For example: mac-n-cheese for someone that eats no dairy or gluten. Do I bust my hump to make an imitation of that? or would I serve a fabulous brown rice dish instead? Some folks may want that imitation, but personally, I see no reason to insist on making foods "like" ones that a person can't or chooses not to eat in the first place.
                          (By the way, the suggestion for using cashews is a great idea.)

                          1. re: wyogal

                            Well, it's mostly for my and my kids' sanity, to be honest. He'd be OK eating steak and potatoes every time, but we like a little variety. And when my kids say, I want [whatever food] and he's over for the evening,, it's easier to modify it so he can eat it as well, rather than make two separate dishes. See what I mean?

                            In general, I agree with your philosophy. I used to do gluten-free and just avoided foods that typically contain gluten. The GF imitations never tasted as good as the original.

                      2. One of my friends is vegan, and she makes a mean "alfredo" sauce with cashews. It's really good! You could modify it by adding cheese to it to give it a little extra something. I don't know how it would do in a lasagna though.

                        I don't have a recipe from here, but this is a good place to start:


                        2 Replies
                        1. re: NicoleJones

                          Yeah, I was thinking that one of the non-dairy milks might be useful in this case, like the soy milk or coconut milk creamers. (Note: the latter is not the same as the traditional coconut milk or coconut cream that has a strong coconut flavor.) I've heard cashew milk is fabulous, but I haven't tried it myself. Although it's hard to know what the OP's boyfriend is reacting to, so maybe these subs would be problematic.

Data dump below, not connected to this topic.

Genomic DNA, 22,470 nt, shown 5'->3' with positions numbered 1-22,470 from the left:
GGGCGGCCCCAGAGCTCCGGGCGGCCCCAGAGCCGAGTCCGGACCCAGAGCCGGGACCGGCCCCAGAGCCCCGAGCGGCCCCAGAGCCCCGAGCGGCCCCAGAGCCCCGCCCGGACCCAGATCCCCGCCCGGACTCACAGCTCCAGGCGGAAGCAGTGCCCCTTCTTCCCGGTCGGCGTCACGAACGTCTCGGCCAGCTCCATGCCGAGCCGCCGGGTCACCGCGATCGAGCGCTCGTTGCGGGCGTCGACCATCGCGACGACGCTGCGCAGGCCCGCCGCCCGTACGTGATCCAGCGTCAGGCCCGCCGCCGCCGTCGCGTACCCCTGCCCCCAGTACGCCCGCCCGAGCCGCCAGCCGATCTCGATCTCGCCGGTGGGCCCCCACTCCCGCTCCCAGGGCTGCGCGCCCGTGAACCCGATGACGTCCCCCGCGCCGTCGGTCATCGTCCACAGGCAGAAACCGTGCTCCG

1. re: NicoleJones

                            I have used Soy milk in a bechamel and it came out great.

                            1. Just an update to all who helped out with ideas.

                              I ended up making a thick roux, 2 cups of skim milk and a scant cup grated parm. Let that percolate for a while until it was reduced, then mixed it with the ricotta and ground beef to bulk a bit more. Proceed to lay with lasagna.

                              Yeah, OK, this was a monstrosity of an "alfredo lasagna" but...hey...the kids say it tastes good so I'm going to consider this an undeserved win.

                              1. I get that the Alfredo Lasagne is somewhat like lasagne with a Béchamel sauce or white sauce. While I can steer you to experiment without the cream, I am perplexed about the 'baking' component of the lasagne. Let us know if any of these are workable for your lasagne.
                                - - - - - - - - - - - - - - - -
                                We do this first recipe with egg noodles tossed with sauce and mushrooms:
                                Alfredo Noodles
                                8 oz. broad egg noodles, cooked and drained
                                Mix together:
                                1/4 cup ricotta
                                1/4 cup plain yogurt
                                1/4 cup grated Parmesan
                                1 Tablespoon margarine or butter
                                1/4 teaspoon grated fresh black pepper
                                Toss with hot, drained noodles.
                                Optional: add 1-1/2 cups of sauteed sliced mushrooms or cook one onion, sliced with one clove of garlic, sliced: cook until softened for 5 minutes and add to sauce with noodles.
                                - - - - - - - - - - - - - - - -
                                This is a White Sauce: